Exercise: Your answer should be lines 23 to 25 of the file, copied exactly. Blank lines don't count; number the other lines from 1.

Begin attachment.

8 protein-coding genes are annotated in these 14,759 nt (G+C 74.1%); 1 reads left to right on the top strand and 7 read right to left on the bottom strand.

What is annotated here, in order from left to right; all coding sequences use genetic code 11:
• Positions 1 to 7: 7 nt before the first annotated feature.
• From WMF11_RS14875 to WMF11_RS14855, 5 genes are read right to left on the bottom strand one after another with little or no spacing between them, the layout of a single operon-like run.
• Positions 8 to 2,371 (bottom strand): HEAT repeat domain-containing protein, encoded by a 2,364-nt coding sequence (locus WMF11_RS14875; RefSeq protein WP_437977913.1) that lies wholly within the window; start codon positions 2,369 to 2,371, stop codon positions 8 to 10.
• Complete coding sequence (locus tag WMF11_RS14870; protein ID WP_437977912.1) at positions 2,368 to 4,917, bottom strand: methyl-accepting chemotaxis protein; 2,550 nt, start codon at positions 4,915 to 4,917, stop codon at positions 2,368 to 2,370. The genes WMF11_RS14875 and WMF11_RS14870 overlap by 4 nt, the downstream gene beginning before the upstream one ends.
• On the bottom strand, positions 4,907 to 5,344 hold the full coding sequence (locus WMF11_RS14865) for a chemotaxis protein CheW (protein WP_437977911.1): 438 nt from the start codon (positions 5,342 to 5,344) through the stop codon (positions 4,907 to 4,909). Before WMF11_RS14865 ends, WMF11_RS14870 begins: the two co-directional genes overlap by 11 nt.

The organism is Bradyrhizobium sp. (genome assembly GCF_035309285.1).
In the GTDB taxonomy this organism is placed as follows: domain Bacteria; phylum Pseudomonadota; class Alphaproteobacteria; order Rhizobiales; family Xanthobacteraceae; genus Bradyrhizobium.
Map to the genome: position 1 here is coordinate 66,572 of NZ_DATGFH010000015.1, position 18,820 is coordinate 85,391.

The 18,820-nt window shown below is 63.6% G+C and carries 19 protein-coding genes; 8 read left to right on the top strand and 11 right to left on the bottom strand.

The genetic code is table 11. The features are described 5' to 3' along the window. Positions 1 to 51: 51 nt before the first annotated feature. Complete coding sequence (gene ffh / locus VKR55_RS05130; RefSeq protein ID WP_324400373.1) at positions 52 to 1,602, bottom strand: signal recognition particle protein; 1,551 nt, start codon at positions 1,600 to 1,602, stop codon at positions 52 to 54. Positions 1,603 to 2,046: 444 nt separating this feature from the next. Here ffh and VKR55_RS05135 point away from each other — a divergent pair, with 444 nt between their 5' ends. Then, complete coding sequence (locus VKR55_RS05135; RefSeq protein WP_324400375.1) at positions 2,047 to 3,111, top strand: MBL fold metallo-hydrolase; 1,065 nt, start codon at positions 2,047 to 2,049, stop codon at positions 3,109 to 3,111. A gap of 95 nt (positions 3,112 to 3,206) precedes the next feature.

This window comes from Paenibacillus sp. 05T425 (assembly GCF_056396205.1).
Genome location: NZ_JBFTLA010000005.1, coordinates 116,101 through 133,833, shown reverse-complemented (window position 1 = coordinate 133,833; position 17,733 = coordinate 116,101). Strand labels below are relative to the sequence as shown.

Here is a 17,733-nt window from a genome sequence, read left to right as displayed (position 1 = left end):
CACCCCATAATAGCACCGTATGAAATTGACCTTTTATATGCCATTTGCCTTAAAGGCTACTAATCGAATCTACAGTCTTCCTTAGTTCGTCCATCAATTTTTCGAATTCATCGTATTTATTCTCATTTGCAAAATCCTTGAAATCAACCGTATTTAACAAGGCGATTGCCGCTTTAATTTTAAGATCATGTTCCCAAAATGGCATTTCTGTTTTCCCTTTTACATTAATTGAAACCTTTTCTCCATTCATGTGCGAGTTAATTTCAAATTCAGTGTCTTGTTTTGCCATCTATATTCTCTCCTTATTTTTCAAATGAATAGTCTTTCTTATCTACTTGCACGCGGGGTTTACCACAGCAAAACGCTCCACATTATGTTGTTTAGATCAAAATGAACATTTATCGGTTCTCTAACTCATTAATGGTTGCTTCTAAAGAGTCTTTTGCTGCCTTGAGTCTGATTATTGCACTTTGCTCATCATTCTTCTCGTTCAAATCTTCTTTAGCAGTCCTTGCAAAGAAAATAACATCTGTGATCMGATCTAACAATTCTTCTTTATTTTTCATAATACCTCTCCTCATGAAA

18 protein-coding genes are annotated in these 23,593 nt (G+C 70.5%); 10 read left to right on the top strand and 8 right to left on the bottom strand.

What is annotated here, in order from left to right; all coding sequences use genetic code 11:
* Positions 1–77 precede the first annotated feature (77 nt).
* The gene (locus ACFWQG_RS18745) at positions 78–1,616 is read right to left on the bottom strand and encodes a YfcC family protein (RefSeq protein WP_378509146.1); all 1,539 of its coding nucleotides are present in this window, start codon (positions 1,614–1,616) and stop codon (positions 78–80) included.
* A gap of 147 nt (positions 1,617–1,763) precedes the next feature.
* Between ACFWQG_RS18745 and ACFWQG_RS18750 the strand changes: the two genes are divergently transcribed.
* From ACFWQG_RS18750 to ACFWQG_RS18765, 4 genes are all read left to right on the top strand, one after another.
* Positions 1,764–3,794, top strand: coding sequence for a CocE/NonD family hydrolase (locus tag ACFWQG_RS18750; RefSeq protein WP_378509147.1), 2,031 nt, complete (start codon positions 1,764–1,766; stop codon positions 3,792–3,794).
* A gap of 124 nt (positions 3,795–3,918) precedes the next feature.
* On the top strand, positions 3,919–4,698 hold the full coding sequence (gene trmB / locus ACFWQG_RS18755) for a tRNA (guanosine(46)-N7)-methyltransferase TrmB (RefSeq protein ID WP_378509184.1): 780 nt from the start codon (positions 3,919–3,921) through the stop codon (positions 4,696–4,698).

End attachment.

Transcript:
* From ACFWQG_RS18750 to ACFWQG_RS18765, 4 genes are all read left to right on the top strand, one after another.
* Positions 1,764–3,794, top strand: coding sequence for a CocE/NonD family hydrolase (locus tag ACFWQG_RS18750; RefSeq protein WP_378509147.1), 2,031 nt, complete (start codon positions 1,764–1,766; stop codon positions 3,792–3,794).
* A gap of 124 nt (positions 3,795–3,918) precedes the next feature.